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April 2024, first week

· 4 min read

There's a silly thing I started doing in 2008: during the month of April I take one photo every day to “document” my day-to-day life for my future self.

The idea, at least initially, was to be as “natural” and “honest” as possible, and to take pictures of myself doing all kind of things during the month — from household chores to work to time with friends to special events. In the first years I was much more meticulous about selecting varied and representative moments each day, and about using timers, mirrors, stands and even other people to help me capture the moment as faithfully as I could. I always thought: “I want my 80-year-old self to be able to peek at my life as it is today”, because I have a bad memory in general and I think I will like that. And indeed, it's been “only” sixteen years since I started, and I already enjoy browsing past April photos and reading the comments I wrote at the time.

I always posted the photos online, but hid the most intimate ones from strangers: those are visible only to family and/or to friends — and a few are only available to me (that's why you probably see fewer than 30 photos in each of my albums and sets online).

In the goold old days of Flickr, a bunch of friends and acquaintances liked the idea and even played along for a few installments. It was good fun for one month every year, some of us who had met mostly over the interwebs got to know each other a little better, and some people took it almost as seriously as I did. When we all most of us abandoned Flickr, I used Pixelfed for a while (eg, April 2021 here and here). During the transition, I never got around to publishing the photos I took one year (2020, I think). Some of those years I set myself a theme or a prompt for the month: “16:9 aspect ratio”, “black & white with dashes of colour”, “repetitions or reflections”, etc. And one year, I forgot to take one of the photos (but I have forgiven myself).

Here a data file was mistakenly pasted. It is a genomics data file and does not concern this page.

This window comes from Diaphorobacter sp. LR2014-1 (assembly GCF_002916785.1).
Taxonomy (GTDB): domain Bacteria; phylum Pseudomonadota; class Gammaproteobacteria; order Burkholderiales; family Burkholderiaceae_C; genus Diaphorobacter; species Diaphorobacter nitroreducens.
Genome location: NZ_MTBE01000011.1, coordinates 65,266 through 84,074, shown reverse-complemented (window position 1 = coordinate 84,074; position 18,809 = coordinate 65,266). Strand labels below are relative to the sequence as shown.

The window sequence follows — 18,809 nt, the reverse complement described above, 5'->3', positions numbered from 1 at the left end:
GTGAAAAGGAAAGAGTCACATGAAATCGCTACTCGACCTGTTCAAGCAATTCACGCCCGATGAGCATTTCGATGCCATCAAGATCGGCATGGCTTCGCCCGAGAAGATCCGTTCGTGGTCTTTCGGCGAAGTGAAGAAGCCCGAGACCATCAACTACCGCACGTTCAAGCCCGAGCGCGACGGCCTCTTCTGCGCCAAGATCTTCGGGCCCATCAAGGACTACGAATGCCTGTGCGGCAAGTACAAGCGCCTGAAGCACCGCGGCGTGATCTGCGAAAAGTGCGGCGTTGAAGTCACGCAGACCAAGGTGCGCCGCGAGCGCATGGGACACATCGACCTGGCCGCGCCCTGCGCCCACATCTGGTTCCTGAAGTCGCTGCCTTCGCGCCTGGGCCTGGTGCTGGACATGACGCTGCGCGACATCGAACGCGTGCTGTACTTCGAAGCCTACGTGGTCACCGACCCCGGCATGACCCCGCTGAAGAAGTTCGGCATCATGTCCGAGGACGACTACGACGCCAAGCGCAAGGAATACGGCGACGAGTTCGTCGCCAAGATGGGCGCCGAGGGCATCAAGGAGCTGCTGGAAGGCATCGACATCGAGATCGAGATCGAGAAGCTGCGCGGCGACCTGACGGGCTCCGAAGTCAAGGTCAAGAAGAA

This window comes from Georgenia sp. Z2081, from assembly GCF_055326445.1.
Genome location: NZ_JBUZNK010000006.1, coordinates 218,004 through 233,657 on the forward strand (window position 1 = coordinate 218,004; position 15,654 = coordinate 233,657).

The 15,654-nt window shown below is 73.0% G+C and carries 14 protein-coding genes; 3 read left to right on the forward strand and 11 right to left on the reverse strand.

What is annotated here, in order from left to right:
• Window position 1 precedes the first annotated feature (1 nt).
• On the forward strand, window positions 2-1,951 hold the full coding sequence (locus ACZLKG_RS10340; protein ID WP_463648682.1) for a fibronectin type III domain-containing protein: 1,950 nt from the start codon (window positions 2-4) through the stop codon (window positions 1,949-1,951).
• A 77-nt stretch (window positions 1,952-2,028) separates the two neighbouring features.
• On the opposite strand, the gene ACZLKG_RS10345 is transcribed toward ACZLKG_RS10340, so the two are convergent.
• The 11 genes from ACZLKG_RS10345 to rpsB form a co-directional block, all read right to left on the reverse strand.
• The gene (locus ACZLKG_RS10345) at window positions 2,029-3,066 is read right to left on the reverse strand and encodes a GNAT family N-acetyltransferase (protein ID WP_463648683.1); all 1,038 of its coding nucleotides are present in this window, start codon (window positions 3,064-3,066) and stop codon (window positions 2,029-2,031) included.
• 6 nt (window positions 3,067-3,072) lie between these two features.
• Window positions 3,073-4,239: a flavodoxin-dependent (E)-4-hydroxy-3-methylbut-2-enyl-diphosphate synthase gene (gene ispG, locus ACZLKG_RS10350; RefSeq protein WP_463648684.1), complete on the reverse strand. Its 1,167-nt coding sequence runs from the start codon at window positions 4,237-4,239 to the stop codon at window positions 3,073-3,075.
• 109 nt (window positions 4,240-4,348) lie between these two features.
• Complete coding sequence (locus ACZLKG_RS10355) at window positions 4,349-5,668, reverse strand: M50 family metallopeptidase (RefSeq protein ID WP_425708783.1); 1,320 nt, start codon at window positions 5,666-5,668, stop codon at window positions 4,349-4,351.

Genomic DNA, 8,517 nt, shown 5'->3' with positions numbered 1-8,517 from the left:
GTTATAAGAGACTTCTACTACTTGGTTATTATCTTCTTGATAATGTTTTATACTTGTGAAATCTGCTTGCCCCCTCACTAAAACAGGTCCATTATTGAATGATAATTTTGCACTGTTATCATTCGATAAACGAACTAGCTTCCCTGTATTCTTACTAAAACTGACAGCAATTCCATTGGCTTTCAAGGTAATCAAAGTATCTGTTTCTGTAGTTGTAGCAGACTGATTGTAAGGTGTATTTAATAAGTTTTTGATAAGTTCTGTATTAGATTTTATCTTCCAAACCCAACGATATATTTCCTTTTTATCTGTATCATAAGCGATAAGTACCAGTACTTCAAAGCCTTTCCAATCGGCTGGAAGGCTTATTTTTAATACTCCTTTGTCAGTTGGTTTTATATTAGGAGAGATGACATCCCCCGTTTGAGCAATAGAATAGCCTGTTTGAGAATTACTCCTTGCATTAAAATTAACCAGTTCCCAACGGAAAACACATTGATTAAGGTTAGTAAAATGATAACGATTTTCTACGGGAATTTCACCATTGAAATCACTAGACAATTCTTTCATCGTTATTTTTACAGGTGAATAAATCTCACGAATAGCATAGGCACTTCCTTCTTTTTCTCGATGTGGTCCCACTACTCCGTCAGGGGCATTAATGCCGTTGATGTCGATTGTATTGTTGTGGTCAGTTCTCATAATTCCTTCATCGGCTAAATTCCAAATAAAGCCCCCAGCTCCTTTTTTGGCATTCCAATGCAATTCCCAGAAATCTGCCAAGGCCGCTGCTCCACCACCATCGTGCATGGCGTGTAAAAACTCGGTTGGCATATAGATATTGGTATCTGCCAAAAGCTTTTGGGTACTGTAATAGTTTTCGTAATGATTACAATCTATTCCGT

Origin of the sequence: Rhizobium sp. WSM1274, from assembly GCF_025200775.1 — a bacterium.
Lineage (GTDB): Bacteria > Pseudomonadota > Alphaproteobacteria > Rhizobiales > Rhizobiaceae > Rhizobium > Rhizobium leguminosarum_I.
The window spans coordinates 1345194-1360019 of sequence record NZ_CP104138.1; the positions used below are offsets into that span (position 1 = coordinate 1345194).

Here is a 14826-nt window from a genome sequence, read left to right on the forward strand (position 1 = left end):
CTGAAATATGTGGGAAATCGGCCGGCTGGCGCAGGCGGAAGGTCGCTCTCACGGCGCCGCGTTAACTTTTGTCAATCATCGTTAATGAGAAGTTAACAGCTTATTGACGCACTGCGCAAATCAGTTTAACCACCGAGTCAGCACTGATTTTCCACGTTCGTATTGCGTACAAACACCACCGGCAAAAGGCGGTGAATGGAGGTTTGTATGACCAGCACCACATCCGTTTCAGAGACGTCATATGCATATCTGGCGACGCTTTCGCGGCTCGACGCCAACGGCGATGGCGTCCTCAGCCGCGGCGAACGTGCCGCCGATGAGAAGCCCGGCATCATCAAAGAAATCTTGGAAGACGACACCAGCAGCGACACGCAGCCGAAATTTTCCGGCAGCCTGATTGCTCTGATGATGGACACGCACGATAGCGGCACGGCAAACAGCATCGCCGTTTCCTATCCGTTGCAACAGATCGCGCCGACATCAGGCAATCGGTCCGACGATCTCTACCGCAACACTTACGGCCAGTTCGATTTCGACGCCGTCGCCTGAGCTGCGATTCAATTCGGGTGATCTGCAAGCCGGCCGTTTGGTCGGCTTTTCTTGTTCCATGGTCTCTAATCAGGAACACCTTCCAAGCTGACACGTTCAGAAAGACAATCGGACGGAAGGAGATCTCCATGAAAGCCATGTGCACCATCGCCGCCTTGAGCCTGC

Anyway, here goes my first week of daily photos this year!

Seventeen years on Twitter

· 2 min read

Seventeen years ago yesterday, everybody was talking about that amazing gadget, the “iPhone” — but nobody you knew had one yet, because the world had been introduced to the iPhone only two months earlier.

Seventeen years ago yesterday, in Europe only wonks knew who “Obama” was, since he had just announced that he'd be running for president the previous month.

Seventeen years ago yesterday, I had been living and working in London for one year, and I was loving it.

Seventeen years ago yesterday, Twitter had been open for registrations for half a year, and was slowly getting more attention from geeks (although the product had been one year in the making already). It was exactly then that I joined the “micro-blogging platform” and started tweeting all kind of banal thoughts — just like the few friends of mine who were there already.

What causes the “gender pay gap”?

· 5 min read

What pay gap, exactly?

“While the official gender pay gap figure is 9.1% for full-time workers, the pay gap between men and women aged 22-39 is negligible [ONS 2017 a]

Between ages 22 and 39, this gender pay rate gap is negligible (between about -1% and +2%). The all-ages ‘averaged’ full time pay rate gap in favour of men (currently a median little above 9%) occurs entirely due to a pay rate differential opening up after age 40 and applies only before tax. For part time workers the (gross) gender pay rate gap is in favour of women by 5.1% (2017). […] Men pay 169% more income tax than women.” [ONS 2017 b]

“There is no pay gap for full-time workers 21-35 living alone. [According to a 2005 study,] among college-educated never married individuals with no children who worked full time and were from 40 to 64 years old, men averaged $40,000 a year and women $47,000.” [Sowell 2011]

“As far back as 1971, single women in their thirties who had worked continuously since high school earned slightly more than men of the same description. As far back as 1969, academic women who had never married earned more than academic men who had never married.” [Sowell 2016]

Women and men in the same circumstances (e.g., same type of institution, discipline, and amount of experience) fare equivalently [Ceci 2011]

Encrypt. Now.

· 6 min read